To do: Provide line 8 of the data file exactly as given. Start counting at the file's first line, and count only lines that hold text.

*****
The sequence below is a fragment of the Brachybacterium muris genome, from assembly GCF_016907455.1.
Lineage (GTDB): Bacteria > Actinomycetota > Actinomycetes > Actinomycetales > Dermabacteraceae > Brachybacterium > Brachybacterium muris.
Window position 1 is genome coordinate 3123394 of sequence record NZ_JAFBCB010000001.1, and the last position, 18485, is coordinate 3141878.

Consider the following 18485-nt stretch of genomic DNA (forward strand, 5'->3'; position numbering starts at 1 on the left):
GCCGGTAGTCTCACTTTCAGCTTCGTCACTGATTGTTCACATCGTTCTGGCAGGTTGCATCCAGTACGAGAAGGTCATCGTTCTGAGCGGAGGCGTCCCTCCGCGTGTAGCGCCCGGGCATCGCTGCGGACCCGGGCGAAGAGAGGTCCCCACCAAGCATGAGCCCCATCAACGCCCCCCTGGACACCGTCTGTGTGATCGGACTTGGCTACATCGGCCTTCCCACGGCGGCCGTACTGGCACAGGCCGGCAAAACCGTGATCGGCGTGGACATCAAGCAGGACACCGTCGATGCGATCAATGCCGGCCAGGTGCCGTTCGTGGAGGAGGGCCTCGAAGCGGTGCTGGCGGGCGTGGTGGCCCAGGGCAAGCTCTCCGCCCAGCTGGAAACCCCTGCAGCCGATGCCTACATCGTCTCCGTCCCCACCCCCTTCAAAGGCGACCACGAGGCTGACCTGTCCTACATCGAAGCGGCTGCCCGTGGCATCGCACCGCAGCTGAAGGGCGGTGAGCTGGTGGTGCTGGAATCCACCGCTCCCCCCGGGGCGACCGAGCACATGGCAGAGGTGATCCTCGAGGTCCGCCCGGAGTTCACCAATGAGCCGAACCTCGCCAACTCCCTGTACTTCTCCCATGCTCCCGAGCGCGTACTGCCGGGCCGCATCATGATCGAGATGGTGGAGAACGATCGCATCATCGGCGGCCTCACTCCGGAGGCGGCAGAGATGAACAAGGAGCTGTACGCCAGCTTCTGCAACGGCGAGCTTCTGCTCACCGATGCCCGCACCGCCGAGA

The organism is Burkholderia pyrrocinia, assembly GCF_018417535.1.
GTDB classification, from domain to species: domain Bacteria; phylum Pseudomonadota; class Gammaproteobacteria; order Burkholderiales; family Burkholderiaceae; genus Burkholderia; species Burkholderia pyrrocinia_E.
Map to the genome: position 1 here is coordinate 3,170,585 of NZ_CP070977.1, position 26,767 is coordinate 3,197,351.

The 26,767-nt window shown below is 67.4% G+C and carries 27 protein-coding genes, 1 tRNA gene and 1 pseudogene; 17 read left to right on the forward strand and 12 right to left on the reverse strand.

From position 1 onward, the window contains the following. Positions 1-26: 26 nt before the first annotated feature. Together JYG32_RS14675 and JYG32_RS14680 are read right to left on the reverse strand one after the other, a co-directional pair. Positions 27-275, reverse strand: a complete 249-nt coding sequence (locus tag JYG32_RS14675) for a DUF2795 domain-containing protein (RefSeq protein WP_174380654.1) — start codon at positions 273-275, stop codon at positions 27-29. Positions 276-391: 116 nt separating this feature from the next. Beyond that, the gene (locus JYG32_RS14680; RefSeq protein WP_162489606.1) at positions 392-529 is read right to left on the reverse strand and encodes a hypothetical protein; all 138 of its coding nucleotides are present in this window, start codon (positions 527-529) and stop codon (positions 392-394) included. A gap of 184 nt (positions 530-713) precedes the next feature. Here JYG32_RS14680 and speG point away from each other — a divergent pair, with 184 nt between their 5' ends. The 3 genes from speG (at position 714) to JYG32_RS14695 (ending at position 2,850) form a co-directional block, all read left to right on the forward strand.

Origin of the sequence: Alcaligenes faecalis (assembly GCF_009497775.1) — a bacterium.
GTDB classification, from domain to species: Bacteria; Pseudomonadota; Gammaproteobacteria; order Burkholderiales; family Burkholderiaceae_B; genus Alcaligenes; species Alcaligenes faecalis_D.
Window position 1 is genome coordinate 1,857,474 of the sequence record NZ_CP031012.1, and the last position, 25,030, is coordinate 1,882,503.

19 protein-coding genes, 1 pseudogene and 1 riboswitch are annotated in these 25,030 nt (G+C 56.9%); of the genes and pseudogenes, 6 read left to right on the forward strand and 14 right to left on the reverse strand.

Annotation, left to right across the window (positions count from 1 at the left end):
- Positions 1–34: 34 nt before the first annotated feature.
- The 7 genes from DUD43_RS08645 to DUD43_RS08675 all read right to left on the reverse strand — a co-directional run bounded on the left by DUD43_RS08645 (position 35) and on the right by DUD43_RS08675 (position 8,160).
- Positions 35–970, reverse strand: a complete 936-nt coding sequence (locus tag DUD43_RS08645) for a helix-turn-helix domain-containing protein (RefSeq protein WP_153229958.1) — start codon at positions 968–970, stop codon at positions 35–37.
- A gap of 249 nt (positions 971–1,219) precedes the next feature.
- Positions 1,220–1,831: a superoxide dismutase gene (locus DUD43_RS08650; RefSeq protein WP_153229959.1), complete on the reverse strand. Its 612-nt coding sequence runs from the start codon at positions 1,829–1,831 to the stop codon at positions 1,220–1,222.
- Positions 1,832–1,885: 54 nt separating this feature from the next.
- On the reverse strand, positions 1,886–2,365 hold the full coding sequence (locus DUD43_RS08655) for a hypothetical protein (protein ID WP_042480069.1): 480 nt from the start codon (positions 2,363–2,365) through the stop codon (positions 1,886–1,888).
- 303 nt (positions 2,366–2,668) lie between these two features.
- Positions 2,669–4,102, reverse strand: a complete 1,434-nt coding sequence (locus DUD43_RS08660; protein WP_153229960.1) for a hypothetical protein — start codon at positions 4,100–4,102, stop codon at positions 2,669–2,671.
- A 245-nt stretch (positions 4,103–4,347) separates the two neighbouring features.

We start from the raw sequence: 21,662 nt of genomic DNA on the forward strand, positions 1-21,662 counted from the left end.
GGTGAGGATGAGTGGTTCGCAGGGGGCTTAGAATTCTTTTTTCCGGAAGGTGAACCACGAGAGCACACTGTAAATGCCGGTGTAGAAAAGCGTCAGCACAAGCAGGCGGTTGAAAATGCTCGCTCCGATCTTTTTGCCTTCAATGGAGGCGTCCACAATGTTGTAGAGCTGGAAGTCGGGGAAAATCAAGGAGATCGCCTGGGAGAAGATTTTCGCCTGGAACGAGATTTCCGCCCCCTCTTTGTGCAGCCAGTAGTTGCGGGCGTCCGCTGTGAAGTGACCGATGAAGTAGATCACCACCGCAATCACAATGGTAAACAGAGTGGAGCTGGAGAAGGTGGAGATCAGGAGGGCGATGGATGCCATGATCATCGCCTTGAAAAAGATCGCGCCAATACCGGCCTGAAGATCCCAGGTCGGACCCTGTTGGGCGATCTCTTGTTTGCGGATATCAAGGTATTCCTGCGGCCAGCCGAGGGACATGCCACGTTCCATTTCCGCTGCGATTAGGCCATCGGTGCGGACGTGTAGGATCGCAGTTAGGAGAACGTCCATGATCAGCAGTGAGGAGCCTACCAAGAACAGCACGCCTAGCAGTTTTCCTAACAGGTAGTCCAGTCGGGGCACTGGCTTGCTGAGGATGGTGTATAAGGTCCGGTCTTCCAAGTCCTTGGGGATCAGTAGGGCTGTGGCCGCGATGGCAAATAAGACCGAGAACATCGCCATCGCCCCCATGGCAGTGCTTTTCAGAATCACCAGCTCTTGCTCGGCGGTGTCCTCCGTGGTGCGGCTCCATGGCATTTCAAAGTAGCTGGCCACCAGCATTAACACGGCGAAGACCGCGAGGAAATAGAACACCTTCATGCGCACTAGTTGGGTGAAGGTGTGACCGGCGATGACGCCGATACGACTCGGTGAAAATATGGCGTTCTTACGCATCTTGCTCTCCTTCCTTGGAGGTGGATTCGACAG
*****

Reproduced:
Map to the genome: position 1 here is coordinate 3,170,585 of NZ_CP070977.1, position 26,767 is coordinate 3,197,351.